Setting proxy for apt from terminal

  • Possible Duplicate:
    apt-get does not work with proxy

    I have tried changing my proxy settings in a terminal as:

    export HTTP_PROXY=http://10.1.3.1:8080
    

    and

    export http_proxy=http://10.1.3.1:8080
    

    but when I try to install a new package or update apt-get, apt-get starts displaying messages from which it seems it is trying to connect to a previously set proxy:

    sudo apt-get update  
    0% [Connecting to 10.1.2.2 (10.1.2.2)] [Connecting to 10.1.2.2 (10.1.2.2)
    

    I have tried setting the proxy via bashrc file but that din work either. As far as I remember 10.1.2.2 was set using GNOME GUI but I don't have access to the GUI right now so I am trying to set it from terminal.

    you can add proxy in /etc/apt/apt.conf

    @piyush Will that not only allow apt-get to access the web though..? If he wants to be able to access web with anything else he needs to enter it into /etc/bash.bashrc

    true, I suggested that seeing him try to do `sudo apt-get update`

    `sudo -E apt-get WHATEVER` works in my case (given that `http_proxy` is already `export`ed as an environmental variable).

    Just a general tip -- when doing these updates, you may need to log out and back in before they start working. That's what I had to do.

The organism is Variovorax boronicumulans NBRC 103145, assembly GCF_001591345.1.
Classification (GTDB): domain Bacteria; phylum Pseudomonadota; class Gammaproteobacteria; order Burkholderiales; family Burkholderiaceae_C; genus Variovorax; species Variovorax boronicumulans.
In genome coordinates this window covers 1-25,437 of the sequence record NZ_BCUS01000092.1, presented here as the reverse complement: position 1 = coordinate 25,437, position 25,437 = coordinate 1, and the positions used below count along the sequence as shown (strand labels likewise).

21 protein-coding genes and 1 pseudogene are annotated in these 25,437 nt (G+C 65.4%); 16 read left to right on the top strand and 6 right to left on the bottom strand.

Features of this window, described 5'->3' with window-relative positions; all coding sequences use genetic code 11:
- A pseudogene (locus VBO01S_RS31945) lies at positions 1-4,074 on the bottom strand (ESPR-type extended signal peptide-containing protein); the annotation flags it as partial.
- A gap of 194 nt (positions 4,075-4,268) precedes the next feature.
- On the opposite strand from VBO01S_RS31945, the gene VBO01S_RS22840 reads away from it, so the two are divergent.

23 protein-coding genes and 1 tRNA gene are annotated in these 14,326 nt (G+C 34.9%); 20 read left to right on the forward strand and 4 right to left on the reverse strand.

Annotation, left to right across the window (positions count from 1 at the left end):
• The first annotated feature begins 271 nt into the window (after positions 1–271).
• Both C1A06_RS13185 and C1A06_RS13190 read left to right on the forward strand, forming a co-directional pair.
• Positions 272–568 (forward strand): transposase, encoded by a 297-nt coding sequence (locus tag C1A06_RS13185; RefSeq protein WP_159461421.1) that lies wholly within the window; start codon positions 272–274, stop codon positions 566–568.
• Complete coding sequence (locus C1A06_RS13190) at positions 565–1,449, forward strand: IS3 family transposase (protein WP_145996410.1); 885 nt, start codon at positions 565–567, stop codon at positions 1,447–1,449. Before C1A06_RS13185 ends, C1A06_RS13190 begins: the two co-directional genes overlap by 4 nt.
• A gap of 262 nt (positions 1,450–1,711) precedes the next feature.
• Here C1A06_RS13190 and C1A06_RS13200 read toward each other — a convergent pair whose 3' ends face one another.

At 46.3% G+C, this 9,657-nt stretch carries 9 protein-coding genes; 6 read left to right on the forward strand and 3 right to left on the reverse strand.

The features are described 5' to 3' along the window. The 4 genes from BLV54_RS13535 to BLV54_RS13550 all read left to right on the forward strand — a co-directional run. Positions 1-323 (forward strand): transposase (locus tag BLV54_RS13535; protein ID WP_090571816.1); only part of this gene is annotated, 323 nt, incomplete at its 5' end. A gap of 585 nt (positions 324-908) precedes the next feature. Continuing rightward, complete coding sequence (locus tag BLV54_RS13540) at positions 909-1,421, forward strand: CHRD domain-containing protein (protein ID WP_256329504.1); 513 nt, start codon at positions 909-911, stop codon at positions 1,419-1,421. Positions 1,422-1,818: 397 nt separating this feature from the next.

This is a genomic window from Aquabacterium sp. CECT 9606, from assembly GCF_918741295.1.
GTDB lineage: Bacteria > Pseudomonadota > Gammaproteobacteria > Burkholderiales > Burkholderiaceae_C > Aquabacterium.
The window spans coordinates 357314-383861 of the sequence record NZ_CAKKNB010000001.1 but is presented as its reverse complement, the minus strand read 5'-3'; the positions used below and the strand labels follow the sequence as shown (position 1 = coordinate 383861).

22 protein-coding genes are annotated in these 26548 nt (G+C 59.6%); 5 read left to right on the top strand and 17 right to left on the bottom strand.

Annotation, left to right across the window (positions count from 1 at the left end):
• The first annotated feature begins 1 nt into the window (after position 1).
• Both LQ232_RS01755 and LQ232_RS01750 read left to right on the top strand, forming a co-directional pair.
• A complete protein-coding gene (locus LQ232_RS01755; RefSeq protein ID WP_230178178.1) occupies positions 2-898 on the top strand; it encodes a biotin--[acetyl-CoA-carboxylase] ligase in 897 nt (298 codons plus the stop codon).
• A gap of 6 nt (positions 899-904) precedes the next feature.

• Usman

    Usman Correct answer

    8 years ago

    Okay just solved it. Adding following line to /etc/apt/apt.conf has solved the problem: Acquire::http::proxy "http://10.1.3.1:8080/";

    If file does not exist, create it. Do not confuse it with apt.conf.d directory.

    Great. The reason your manual export failed to affect apt-get is because sudo ignores that environment variable by default (i.e. it doesn't pass it on to the command). For one-off runs, you could do `sudo env http_proxy=http://10.1.3.1:8080 apt-get update`. Otherwise, you could configure sudo to allow http_proxy to fall through.

    also if proxy using authentication then provide the details as `sudo env http_proxy=http://:@10.1.3.1:8080 apt-get update`

  • The file:

    /etc/environment
    

    Is the correct place to specify system-wide environment variables that should be available to all processes. See https://help.ubuntu.com/community/EnvironmentVariables for details. Note that this is not a script file but a configuration file.

    If you want this for the specified command only, use (as root):

    http_proxy=http://10.1.3.1:8080 apt-get update
    

    Great! Saved much of my time :)

    It is so good. thank you. It is just for temporary usage, Isn't it?

    Alas still not yet for Firefox 37.0.2.

  • Edit your:

    gedit /etc/profile
    

    Enter the details in this format.

    export http_proxy=http://username:[email protected]:port/ 
    export ftp_proxy=http://username:[email protected]:port/
    

    Then run the

    sudo apt-get update
    

    That should do it for you.

    As stated above you can enter the proxy into apt.conf (Piyush Credit)

    I have mentioned in my question that I tried setting the proxy via bashrc file and then tried `source /etc/bash.bashrc` but apt-get is still trying to access the old repository.

    Besides that, `/etc/bash.bashrc` is the wrong place to set environment variables as it will only affect bash run interactively. Environment variables should be set in `/etc/environment` or `/etc/profile`.

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Content dated before 6/26/2020 9:53 AM